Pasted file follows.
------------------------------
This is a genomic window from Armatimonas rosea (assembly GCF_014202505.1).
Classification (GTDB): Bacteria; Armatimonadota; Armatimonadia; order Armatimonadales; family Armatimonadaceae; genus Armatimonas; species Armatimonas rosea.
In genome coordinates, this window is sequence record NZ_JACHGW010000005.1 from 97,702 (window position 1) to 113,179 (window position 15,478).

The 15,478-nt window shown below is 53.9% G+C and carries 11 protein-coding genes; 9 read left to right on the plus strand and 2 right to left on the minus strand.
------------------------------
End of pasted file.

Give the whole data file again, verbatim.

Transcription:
This is a genomic window from Armatimonas rosea (assembly GCF_014202505.1).
Classification (GTDB): Bacteria; Armatimonadota; Armatimonadia; order Armatimonadales; family Armatimonadaceae; genus Armatimonas; species Armatimonas rosea.
In genome coordinates, this window is sequence record NZ_JACHGW010000005.1 from 97,702 (window position 1) to 113,179 (window position 15,478).

The 15,478-nt window shown below is 53.9% G+C and carries 11 protein-coding genes; 9 read left to right on the plus strand and 2 right to left on the minus strand.